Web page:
St. Elizabeths Hospital in Washington, D.C., has been without running water for a week after bacteria that can cause Legionnaires’ disease was discovered in the water system.
On Sept. 26, health officials received results from routine water testing at St. Elizabeths Hospital in Washington, D.C., that showed legionella bacteria and pseudomonas bacteria. Since the discovery, the hospital has been without running water.
According to the Centers for Disease Control (CDC), legionella bacteria can cause a serious type of pneumonia called Legionnaires’ disease, and “it can become a health concern when it grows and spreads in human-made building water systems.” The bacteria occurs naturally in freshwater environments like lakes and streams.
“Disinfecting wipes and industrial level cleaning supplies are [being] used for cleaning equipment and other surfaces,” said Phyllis Jones, chief of staff for the Department of Behavioral Health, to the Washington City Paper.
The infectious disease staff are also monitoring patients closely to address potential infection risks. Jones says no staff or patients have shown signs of illness.
The hospital continues to admit patients. An anonymous staff member Washington City Paper spoke with is worried the admittance of new patients will lead to outbreaks. The staff member said that when patients are admitted, they normally have to take a shower and are treated for bedbugs and lice. In light of the hospital’s current “water emergency protocol,” new patients are coming straight in, without this treatment.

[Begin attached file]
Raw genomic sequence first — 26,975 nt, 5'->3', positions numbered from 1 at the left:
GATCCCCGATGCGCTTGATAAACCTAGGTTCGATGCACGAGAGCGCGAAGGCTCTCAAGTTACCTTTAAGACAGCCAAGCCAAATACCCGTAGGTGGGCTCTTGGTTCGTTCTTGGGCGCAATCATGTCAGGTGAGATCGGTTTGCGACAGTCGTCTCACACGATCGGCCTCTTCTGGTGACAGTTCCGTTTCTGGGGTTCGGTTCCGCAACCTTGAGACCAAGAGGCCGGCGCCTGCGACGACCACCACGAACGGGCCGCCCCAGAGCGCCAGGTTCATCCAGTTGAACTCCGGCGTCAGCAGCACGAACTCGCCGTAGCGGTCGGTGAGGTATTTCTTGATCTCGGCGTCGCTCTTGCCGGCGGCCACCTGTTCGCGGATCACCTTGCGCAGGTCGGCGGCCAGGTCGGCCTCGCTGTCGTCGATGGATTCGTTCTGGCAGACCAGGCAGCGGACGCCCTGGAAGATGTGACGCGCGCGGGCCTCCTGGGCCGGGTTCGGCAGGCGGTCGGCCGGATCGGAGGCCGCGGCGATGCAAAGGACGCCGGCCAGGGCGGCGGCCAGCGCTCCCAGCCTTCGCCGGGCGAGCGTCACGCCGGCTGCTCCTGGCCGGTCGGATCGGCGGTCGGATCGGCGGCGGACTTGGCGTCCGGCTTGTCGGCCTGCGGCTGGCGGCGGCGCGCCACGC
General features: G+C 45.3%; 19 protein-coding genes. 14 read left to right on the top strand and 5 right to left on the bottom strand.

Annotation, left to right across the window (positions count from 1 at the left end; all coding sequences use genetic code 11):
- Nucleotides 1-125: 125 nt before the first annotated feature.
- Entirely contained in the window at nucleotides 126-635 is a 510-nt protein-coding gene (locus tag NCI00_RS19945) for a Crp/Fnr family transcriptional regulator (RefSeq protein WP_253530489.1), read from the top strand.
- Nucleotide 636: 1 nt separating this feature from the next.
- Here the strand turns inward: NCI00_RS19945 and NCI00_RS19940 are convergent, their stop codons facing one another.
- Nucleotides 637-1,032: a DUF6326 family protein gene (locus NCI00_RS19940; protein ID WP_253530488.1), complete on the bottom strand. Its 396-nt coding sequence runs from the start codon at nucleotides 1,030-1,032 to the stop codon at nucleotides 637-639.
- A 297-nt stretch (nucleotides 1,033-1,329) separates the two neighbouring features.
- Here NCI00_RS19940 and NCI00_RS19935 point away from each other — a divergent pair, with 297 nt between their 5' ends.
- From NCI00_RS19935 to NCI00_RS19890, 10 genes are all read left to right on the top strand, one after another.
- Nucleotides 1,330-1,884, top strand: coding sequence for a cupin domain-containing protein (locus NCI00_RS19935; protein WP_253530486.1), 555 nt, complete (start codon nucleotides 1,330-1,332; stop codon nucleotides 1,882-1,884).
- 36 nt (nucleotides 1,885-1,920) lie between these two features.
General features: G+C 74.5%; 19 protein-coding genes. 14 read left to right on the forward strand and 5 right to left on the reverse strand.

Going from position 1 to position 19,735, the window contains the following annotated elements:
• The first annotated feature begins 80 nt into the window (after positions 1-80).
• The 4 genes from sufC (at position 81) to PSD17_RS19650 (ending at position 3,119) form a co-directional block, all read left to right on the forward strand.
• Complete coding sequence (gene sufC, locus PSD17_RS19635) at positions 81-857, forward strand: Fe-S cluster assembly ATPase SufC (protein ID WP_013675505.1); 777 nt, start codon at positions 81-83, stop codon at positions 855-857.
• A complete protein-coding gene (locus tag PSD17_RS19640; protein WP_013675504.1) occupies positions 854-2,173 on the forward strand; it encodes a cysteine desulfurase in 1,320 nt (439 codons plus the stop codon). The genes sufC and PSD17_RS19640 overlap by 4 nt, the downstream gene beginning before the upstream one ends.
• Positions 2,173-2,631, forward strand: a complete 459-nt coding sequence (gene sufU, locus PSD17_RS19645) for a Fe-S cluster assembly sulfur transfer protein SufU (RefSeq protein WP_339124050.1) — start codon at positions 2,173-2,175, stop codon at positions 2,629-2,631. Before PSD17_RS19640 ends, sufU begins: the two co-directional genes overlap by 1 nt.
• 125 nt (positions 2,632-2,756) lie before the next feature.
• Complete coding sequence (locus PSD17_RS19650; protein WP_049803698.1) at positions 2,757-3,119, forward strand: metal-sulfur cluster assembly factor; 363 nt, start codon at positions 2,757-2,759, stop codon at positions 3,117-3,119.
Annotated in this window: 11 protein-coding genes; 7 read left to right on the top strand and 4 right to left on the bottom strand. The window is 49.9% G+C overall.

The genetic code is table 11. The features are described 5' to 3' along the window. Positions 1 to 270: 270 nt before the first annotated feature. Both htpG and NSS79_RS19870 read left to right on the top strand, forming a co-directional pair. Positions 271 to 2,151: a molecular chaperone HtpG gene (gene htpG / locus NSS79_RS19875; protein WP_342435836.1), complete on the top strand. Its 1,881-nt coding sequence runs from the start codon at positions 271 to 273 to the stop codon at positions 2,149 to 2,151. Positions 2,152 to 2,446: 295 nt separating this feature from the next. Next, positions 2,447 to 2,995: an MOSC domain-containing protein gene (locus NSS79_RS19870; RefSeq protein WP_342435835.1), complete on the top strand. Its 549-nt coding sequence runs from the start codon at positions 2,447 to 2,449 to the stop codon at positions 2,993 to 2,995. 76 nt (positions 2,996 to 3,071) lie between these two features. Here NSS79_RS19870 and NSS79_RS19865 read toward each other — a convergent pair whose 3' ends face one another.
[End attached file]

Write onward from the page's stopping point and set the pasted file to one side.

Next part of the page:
Though Jones said portable showers, bottled water and hand wipes are readily available, staff and patients are still concerned.
“It’s a terrible problem,” said Andrea Procaccino, a staff attorney at Disability Rights DC. “The staff and patients are very upset...If you’re not able to wash your hands after you go to the bathroom or there’s no running water, it makes it hard to have proper hygiene and sanitation.”
This is not the first time the hospital has been without water, however. In 2016, a severe water main rupture in August left the hospital and its patients without water for nearly a week. The hospital failed to effectively communicate the situation both internally and externally when this incident occurred, said an anonymous Superior Court official to the Washington City Paper.
Jones told the City Paper that St. Elizabeths is currently “working with DC Water and DC Health to evaluate options and solutions,” which leaves staff and patients anticipating further updates.
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